PLEASE BE ADVISED THAT THIS DATE MAY NEED TO BE CHANGED. PLEASE BOOK ON IF INTERESTED IN ATTENDING AND I WILL UPDATE YOU IF THERE IS A DATE CHANGE – THANK YOU
Meet 20:15 at the Southmere Lake/ Lakeside Complex car park off Belvedere Road (SE2 9AQ)
Fri 11th Sept, 19:00 – 21:00
BAT WALK– A nocturnal walk around the nature reserve north of Eastern Way after sunset, identifying bat species with the use of bat detectors. Hopefully we’ll see some other nocturnal species too. Bring a torch if you have one, and you might wish to wear some insect repellent.
Book for these by contacting Karen Sutton, the Biodiversity Team Manager at Thames Water Crossness Nature Reserve by phone on 07747 643958 or Email: Karen.email@example.com.
If you can’t wait to see some bats here is a video of a pipistrelle bat in the hand. Remember though, if you do find a bat you shouldn’t handle it, but follow the BCT guidelines for containing it and contact the Bat Helpline on 0345 1300 228 or email firstname.lastname@example.org.
There’s a rare chance at 1.00pm this Saturday, 9th May, at Woolwich Library to learn more about the restoration and visit the chapel. Julie Ricketts, the Heritage Project Officer for the restoration, sent details:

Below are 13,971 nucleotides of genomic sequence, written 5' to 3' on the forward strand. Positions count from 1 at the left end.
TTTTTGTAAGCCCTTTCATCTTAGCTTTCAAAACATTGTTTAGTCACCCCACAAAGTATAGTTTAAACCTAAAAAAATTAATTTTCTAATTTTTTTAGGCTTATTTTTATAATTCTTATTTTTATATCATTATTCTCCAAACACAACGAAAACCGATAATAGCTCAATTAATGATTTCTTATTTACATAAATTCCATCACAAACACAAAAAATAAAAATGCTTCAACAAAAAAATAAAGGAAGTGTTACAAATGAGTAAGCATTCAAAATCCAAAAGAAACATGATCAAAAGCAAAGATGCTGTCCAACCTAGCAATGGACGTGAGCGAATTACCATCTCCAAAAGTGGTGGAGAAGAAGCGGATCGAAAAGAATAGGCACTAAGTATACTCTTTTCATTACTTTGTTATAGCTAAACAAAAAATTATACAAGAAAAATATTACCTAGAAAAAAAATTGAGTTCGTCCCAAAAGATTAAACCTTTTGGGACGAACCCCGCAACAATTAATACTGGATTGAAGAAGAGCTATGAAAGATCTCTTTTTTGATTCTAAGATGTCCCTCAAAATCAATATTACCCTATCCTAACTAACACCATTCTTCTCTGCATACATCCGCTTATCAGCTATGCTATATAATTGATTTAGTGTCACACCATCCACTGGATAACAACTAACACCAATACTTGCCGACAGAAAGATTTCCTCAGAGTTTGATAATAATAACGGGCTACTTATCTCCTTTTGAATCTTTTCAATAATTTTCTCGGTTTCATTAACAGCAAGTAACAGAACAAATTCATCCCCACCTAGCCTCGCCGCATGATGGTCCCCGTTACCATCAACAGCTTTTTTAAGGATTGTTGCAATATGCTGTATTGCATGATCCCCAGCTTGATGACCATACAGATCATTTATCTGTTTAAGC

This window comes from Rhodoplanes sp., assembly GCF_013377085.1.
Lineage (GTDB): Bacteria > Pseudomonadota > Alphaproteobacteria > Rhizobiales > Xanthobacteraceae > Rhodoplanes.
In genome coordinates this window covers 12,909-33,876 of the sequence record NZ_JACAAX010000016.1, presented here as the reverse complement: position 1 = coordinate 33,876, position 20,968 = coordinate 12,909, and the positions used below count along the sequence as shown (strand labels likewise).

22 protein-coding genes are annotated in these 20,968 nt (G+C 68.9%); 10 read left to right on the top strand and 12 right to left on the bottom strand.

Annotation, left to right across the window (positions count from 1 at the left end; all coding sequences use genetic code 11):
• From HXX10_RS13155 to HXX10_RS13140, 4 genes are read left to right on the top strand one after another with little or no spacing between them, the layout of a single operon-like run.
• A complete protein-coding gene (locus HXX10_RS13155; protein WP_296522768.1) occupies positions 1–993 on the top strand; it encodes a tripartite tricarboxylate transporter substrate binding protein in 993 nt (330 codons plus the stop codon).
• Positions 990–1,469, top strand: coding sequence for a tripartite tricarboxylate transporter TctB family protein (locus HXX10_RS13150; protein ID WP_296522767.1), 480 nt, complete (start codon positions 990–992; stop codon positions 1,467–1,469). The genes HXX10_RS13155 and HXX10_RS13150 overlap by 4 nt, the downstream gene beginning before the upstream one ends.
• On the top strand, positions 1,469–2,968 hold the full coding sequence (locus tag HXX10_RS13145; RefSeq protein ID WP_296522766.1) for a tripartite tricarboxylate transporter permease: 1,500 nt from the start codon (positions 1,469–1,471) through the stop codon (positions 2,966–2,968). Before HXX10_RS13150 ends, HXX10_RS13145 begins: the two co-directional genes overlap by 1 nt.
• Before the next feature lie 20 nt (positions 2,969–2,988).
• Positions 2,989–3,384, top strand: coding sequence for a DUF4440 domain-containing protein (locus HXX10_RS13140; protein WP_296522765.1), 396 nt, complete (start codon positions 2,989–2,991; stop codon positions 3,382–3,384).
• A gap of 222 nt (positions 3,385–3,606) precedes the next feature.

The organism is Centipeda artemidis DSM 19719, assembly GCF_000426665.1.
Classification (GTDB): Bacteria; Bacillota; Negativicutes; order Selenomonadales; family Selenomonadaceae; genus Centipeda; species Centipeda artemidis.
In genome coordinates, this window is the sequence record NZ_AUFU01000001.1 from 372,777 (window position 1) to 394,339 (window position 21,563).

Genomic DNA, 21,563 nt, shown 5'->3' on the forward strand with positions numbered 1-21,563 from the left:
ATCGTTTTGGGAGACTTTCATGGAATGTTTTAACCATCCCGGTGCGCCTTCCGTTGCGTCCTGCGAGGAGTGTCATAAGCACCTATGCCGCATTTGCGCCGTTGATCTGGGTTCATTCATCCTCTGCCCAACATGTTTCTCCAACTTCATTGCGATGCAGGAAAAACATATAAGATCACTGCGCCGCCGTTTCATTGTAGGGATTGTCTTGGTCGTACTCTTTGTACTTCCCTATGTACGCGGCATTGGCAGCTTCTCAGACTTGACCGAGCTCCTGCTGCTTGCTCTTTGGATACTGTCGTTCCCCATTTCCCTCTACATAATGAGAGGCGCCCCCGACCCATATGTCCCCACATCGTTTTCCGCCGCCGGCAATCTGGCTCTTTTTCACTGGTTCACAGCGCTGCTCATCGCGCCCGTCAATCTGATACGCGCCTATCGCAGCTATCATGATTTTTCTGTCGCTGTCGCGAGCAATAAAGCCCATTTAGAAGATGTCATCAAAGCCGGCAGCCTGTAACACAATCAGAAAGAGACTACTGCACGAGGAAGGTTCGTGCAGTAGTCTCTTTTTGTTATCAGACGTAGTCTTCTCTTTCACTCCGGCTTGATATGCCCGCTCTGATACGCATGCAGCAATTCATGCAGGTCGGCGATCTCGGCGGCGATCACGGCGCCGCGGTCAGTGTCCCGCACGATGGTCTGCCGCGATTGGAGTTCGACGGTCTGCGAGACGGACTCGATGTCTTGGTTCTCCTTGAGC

Learn about the restoration project at St. George’s Chapel, Woolwich and plans to return it to community use. Find out how your community group can use the venue. Take part in Heritage Open Day and Armed Forces Day. Discover our range of volunteering opportunities.
Presentations from the architect and mosaic conservator, followed by a visit to the site in Grand Depot Road. Refreshments provided.
No invitation required, all welcome from 1pm in the Reader Development Room, Woolwich Library. Contact Julie Ricketts, Heritage Project Officer, e-mail email@example.com, Tel 0754 6265480 Twitter https://twitter.com/HpoSe18, & on Facebook
I understand that the plan is to set up a friends group for the chapel and make it available to community groups. Should be an interesting afternoon, I’m really looking forward to learning more about the restoration of the mosaics.